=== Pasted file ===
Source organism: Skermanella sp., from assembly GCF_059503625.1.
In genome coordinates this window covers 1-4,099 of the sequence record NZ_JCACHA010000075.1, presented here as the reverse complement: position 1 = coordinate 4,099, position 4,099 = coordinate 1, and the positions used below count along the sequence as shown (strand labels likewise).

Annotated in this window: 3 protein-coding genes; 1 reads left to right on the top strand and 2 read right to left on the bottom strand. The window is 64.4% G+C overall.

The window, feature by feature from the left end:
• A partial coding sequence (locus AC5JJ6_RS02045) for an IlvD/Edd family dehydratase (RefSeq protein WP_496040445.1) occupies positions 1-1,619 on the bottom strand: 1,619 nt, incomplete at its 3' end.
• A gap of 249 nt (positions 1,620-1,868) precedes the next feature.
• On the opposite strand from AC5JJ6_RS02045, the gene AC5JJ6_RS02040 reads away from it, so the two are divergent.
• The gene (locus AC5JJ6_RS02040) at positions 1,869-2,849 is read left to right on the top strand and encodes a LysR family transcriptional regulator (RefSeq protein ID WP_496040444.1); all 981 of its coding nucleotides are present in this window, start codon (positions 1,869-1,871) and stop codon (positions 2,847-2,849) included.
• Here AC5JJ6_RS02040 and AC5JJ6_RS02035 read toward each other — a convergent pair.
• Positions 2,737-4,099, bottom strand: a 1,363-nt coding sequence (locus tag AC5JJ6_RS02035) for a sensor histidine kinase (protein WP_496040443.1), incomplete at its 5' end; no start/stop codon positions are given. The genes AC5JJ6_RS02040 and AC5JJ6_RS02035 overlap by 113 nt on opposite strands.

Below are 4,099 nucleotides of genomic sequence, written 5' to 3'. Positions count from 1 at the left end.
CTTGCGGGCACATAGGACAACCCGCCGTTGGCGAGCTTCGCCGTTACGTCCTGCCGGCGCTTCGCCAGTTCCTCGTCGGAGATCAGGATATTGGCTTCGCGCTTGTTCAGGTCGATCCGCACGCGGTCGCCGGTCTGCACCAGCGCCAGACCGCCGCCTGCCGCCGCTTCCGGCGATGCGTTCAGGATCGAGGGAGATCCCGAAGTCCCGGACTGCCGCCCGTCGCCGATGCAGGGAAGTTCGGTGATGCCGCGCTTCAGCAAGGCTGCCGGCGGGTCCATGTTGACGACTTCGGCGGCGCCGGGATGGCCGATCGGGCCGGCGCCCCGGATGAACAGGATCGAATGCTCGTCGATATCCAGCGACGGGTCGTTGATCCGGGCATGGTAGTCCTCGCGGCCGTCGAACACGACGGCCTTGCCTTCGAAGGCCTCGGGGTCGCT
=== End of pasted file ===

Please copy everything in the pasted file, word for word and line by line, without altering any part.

Source organism: Skermanella sp., from assembly GCF_059503625.1.
In genome coordinates this window covers 1-4,099 of the sequence record NZ_JCACHA010000075.1, presented here as the reverse complement: position 1 = coordinate 4,099, position 4,099 = coordinate 1, and the positions used below count along the sequence as shown (strand labels likewise).

Annotated in this window: 3 protein-coding genes; 1 reads left to right on the top strand and 2 read right to left on the bottom strand. The window is 64.4% G+C overall.

The window, feature by feature from the left end:
• A partial coding sequence (locus AC5JJ6_RS02045) for an IlvD/Edd family dehydratase (RefSeq protein WP_496040445.1) occupies positions 1-1,619 on the bottom strand: 1,619 nt, incomplete at its 3' end.
• A gap of 249 nt (positions 1,620-1,868) precedes the next feature.
• On the opposite strand from AC5JJ6_RS02045, the gene AC5JJ6_RS02040 reads away from it, so the two are divergent.
• The gene (locus AC5JJ6_RS02040) at positions 1,869-2,849 is read left to right on the top strand and encodes a LysR family transcriptional regulator (RefSeq protein ID WP_496040444.1); all 981 of its coding nucleotides are present in this window, start codon (positions 1,869-1,871) and stop codon (positions 2,847-2,849) included.
• Here AC5JJ6_RS02040 and AC5JJ6_RS02035 read toward each other — a convergent pair.
• Positions 2,737-4,099, bottom strand: a 1,363-nt coding sequence (locus tag AC5JJ6_RS02035) for a sensor histidine kinase (protein WP_496040443.1), incomplete at its 5' end; no start/stop codon positions are given. The genes AC5JJ6_RS02040 and AC5JJ6_RS02035 overlap by 113 nt on opposite strands.

Below are 4,099 nucleotides of genomic sequence, written 5' to 3'. Positions count from 1 at the left end.
CTTGCGGGCACATAGGACAACCCGCCGTTGGCGAGCTTCGCCGTTACGTCCTGCCGGCGCTTCGCCAGTTCCTCGTCGGAGATCAGGATATTGGCTTCGCGCTTGTTCAGGTCGATCCGCACGCGGTCGCCGGTCTGCACCAGCGCCAGACCGCCGCCTGCCGCCGCTTCCGGCGATGCGTTCAGGATCGAGGGAGATCCCGAAGTCCCGGACTGCCGCCCGTCGCCGATGCAGGGAAGTTCGGTGATGCCGCGCTTCAGCAAGGCTGCCGGCGGGTCCATGTTGACGACTTCGGCGGCGCCGGGATGGCCGATCGGGCCGGCGCCCCGGATGAACAGGATCGAATGCTCGTCGATATCCAGCGACGGGTCGTTGATCCGGGCATGGTAGTCCTCGCGGCCGTCGAACACGACGGCCTTGCCTTCGAAGGCCTCGGGGTCGCT